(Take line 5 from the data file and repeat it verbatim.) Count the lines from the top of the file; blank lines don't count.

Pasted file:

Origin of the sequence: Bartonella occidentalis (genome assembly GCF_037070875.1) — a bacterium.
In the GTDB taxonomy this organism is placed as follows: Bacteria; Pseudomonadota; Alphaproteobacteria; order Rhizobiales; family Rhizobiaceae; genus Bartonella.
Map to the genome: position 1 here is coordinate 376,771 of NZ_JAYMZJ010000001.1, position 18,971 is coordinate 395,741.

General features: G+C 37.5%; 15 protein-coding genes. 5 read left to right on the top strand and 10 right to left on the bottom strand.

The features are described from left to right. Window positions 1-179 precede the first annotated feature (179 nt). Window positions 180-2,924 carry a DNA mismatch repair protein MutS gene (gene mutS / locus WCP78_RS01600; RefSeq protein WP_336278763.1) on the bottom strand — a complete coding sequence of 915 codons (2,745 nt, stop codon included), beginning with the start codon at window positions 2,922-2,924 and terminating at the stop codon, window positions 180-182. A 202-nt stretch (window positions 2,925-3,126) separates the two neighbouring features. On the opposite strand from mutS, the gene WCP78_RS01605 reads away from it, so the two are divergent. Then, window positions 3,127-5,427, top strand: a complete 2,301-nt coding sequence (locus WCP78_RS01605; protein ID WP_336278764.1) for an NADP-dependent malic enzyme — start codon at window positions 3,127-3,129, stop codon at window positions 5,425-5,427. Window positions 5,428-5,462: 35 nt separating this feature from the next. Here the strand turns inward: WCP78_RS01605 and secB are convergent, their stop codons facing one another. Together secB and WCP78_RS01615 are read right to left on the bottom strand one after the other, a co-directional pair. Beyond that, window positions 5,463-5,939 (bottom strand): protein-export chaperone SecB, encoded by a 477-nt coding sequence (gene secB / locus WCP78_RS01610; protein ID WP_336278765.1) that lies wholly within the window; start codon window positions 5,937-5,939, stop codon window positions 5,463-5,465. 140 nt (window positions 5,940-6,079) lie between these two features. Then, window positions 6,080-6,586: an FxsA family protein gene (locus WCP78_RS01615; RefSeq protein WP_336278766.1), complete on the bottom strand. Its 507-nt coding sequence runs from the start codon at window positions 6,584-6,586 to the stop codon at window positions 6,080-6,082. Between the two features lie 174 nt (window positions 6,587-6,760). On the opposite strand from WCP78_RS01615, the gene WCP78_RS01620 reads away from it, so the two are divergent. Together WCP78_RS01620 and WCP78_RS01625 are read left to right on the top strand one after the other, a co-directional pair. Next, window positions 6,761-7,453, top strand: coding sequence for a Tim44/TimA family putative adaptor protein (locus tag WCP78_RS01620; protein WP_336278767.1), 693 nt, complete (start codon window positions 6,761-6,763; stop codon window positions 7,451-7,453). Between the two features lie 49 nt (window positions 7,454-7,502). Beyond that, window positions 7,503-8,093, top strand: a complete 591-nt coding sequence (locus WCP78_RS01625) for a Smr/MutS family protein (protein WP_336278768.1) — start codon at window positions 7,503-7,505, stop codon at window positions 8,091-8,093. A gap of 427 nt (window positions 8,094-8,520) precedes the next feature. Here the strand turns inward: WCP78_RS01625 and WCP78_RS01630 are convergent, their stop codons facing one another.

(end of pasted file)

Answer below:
The features are described from left to right. Window positions 1-179 precede the first annotated feature (179 nt). Window positions 180-2,924 carry a DNA mismatch repair protein MutS gene (gene mutS / locus WCP78_RS01600; RefSeq protein WP_336278763.1) on the bottom strand — a complete coding sequence of 915 codons (2,745 nt, stop codon included), beginning with the start codon at window positions 2,922-2,924 and terminating at the stop codon, window positions 180-182. A 202-nt stretch (window positions 2,925-3,126) separates the two neighbouring features. On the opposite strand from mutS, the gene WCP78_RS01605 reads away from it, so the two are divergent. Then, window positions 3,127-5,427, top strand: a complete 2,301-nt coding sequence (locus WCP78_RS01605; protein ID WP_336278764.1) for an NADP-dependent malic enzyme — start codon at window positions 3,127-3,129, stop codon at window positions 5,425-5,427. Window positions 5,428-5,462: 35 nt separating this feature from the next. Here the strand turns inward: WCP78_RS01605 and secB are convergent, their stop codons facing one another. Together secB and WCP78_RS01615 are read right to left on the bottom strand one after the other, a co-directional pair. Beyond that, window positions 5,463-5,939 (bottom strand): protein-export chaperone SecB, encoded by a 477-nt coding sequence (gene secB / locus WCP78_RS01610; protein ID WP_336278765.1) that lies wholly within the window; start codon window positions 5,937-5,939, stop codon window positions 5,463-5,465. 140 nt (window positions 5,940-6,079) lie between these two features. Then, window positions 6,080-6,586: an FxsA family protein gene (locus WCP78_RS01615; RefSeq protein WP_336278766.1), complete on the bottom strand. Its 507-nt coding sequence runs from the start codon at window positions 6,584-6,586 to the stop codon at window positions 6,080-6,082. Between the two features lie 174 nt (window positions 6,587-6,760). On the opposite strand from WCP78_RS01615, the gene WCP78_RS01620 reads away from it, so the two are divergent. Together WCP78_RS01620 and WCP78_RS01625 are read left to right on the top strand one after the other, a co-directional pair. Next, window positions 6,761-7,453, top strand: coding sequence for a Tim44/TimA family putative adaptor protein (locus tag WCP78_RS01620; protein WP_336278767.1), 693 nt, complete (start codon window positions 6,761-6,763; stop codon window positions 7,451-7,453). Between the two features lie 49 nt (window positions 7,454-7,502). Beyond that, window positions 7,503-8,093, top strand: a complete 591-nt coding sequence (locus WCP78_RS01625) for a Smr/MutS family protein (protein WP_336278768.1) — start codon at window positions 7,503-7,505, stop codon at window positions 8,091-8,093. A gap of 427 nt (window positions 8,094-8,520) precedes the next feature. Here the strand turns inward: WCP78_RS01625 and WCP78_RS01630 are convergent, their stop codons facing one another.